Paul: All right, thank you very much, Dean.
Dean: I'll talk to you later. Thanks, bye.
Paul: All right, bye.
Dean: There we have it. Another great episode, and almost a recurring theme. I always love to ask that question of ... Not really the question, but see if the supplies ... That sometimes it's less expensive to get somebody a result than it is to convince them to give you money to get the result.
Listen, if you've got access to something, if your incremental cost of delivering a result for somebody is virtually zero, or very little money, or at the very least, lower than what you're currently paying to get a new customer, it makes total sense for you to figure out a way to use your ability to get the results as a free introduction to a relationship with you.
Especially if it is an ongoing recurring relationship, where the thing that really matters is getting somebody up, running, and locked into place, so that they're going to continue to be a long-term sustaining member, or client of yours, that's paying you money every month for a long, long time.
Sometimes the best way to get those people is by referrals from the people who are already your best clients, because they're hanging around with people who are just like them, or they're hearing conversations of people who are like them, so there's great opportunity for you to give them the opportunity to get somebody a gift, whether it's a gift card or a free month, or some very specifically defined outcome that they can get.
I think that I'll keep you posted on what happens. We hatched that email that he can send. I know he's an action-taker, and he'll get that out. I look forward, I think good things are going to happen with a focus of just getting people results, and getting people to introduce you to people who need that result.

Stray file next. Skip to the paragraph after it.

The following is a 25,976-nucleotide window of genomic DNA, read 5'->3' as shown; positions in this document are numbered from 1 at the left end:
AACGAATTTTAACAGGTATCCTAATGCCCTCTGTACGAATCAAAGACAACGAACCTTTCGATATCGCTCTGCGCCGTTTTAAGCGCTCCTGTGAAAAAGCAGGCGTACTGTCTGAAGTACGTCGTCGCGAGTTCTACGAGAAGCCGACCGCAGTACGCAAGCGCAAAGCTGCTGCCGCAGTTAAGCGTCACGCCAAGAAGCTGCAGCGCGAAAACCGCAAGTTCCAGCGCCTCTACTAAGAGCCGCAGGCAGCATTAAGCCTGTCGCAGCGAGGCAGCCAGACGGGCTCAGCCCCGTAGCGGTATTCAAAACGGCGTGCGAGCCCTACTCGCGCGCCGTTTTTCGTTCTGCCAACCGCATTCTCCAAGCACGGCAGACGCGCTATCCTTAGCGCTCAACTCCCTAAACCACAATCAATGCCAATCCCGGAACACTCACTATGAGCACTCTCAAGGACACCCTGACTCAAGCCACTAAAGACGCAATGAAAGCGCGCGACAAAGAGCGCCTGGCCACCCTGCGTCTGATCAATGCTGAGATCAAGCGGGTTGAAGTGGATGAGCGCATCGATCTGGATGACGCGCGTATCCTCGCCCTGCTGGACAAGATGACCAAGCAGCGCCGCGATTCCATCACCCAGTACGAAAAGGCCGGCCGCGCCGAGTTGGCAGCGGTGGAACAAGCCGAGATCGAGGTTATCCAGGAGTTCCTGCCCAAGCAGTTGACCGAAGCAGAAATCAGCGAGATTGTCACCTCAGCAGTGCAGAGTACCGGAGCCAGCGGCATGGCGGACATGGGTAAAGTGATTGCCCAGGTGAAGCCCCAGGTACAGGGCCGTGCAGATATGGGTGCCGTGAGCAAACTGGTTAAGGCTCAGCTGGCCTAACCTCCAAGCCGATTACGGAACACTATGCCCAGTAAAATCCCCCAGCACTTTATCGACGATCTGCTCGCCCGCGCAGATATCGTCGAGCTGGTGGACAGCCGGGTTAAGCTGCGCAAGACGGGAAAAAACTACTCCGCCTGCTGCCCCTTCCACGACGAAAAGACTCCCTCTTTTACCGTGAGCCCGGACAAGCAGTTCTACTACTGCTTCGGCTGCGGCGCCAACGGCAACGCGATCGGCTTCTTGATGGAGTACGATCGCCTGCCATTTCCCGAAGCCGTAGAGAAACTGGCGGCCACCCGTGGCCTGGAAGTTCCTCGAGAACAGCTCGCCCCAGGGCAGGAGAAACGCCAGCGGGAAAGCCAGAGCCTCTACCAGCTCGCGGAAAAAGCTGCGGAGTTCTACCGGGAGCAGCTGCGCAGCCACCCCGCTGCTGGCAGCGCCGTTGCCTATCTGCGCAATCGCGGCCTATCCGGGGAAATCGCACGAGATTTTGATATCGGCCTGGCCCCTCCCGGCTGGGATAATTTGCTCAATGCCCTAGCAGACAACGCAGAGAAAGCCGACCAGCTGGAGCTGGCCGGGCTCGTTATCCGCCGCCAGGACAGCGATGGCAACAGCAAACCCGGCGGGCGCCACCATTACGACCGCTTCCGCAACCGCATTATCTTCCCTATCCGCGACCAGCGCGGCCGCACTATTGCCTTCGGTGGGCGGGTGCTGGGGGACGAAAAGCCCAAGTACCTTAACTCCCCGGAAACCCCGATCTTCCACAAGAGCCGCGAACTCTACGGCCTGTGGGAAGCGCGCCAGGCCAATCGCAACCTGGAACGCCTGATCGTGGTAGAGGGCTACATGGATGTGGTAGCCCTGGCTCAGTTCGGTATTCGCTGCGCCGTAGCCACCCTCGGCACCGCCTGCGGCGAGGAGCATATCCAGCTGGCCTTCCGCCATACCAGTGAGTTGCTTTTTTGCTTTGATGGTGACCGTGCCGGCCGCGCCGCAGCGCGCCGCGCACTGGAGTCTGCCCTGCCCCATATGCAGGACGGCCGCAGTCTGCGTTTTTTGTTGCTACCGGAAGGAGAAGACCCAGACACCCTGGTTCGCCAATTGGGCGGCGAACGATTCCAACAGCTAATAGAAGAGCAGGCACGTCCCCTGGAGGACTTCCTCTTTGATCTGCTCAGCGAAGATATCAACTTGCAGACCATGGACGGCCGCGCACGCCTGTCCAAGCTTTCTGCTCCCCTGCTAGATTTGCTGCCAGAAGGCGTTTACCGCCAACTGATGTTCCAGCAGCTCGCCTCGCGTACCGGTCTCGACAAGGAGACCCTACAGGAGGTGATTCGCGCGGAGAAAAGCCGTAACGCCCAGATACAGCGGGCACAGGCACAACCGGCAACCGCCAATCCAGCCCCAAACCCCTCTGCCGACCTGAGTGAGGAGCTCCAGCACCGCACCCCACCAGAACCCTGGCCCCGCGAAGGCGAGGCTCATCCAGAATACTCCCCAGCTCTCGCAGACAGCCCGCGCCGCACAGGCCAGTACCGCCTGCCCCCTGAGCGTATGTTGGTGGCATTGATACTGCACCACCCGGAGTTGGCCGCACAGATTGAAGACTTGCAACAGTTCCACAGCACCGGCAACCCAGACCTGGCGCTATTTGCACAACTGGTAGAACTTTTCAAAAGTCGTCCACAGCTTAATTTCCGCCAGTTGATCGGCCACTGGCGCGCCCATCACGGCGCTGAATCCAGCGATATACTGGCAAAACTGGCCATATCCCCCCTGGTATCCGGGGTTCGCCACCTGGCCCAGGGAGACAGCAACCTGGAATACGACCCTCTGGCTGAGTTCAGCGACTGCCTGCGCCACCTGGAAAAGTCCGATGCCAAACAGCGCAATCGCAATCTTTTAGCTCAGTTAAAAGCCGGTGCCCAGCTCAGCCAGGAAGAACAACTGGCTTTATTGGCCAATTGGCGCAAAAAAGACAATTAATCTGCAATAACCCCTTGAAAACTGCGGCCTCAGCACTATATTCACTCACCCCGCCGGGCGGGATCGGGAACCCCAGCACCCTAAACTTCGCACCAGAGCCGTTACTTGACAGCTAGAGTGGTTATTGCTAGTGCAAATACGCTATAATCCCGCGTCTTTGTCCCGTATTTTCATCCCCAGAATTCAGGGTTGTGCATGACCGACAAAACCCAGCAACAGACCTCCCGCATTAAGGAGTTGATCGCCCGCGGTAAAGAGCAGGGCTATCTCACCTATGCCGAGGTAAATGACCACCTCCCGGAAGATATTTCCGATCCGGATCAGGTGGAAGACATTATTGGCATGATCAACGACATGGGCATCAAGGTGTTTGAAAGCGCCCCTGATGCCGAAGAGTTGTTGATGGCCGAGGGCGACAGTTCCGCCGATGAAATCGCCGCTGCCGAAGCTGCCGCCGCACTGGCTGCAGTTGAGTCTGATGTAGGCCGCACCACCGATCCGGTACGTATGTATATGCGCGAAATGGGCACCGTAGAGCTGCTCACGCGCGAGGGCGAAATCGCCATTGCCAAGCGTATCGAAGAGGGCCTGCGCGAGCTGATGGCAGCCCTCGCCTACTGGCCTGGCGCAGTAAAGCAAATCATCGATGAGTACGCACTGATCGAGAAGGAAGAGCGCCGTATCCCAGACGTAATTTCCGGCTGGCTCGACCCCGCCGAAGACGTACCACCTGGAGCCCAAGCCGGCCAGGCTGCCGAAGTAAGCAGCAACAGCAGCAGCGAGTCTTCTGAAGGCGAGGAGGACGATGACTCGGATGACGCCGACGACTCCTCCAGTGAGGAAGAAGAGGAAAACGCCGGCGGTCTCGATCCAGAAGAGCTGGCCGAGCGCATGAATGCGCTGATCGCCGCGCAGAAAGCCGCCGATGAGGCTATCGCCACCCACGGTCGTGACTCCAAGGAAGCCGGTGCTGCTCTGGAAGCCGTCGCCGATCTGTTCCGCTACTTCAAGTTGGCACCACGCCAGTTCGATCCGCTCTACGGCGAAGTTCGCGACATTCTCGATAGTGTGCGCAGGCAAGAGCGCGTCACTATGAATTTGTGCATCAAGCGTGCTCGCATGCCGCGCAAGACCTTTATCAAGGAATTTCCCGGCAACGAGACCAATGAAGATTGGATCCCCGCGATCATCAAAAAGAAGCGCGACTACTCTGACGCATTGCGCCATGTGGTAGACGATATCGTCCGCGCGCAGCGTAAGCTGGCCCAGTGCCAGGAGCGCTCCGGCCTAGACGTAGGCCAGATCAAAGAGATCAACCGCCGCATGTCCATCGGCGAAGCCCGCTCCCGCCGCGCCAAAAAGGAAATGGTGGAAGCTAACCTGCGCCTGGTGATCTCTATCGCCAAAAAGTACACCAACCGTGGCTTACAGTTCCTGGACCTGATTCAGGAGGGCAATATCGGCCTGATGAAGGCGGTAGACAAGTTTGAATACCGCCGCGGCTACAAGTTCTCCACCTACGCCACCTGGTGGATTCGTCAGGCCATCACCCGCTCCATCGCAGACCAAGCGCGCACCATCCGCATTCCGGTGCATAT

At the very ... If you want to start introducing it to new people outside of the people that you're already helping, what better, easy way to get somebody started than to offer to get them some result, without them having to pay anything. I look forward to seeing what happens with Paul, and he lives right here in Winter Haven, so I can check in and keep you posted on what happens.
In the mean time, a couple of things that we talked about that might be a good fit for you, if you want to orchestrate a referral program, you hear me talk about the world's most interesting postcard, and that's a really great system that we have to orchestrate referrals among the people who know you, like you, trust you.
It's especially perfect if you have a business that is relationship based, that you've got a couple of hundred people that are ongoing clients, that could refer other people, but check out: theworldsmostinterestingpostcard.com, and you'll see what we're talking about, theworldsmostinterestingpostcard.com.
I have a whole report that explains the psychology of why this referral approach works at gettingreferrals.com, and that's a 16 page really great explanation of my philosophy and practice of getting and orchestrating referrals.
As always, if you want to join the conversation here, you can go to morecheeselesswhiskers.com, and download a copy of the More Cheese, Less Whiskers book, and if you'd like to be a guest on the show, just click on the Be a Guest link, and maybe we can get on and hatch some evil schemes for you. That's it, have a great week, and I will talk to you next time.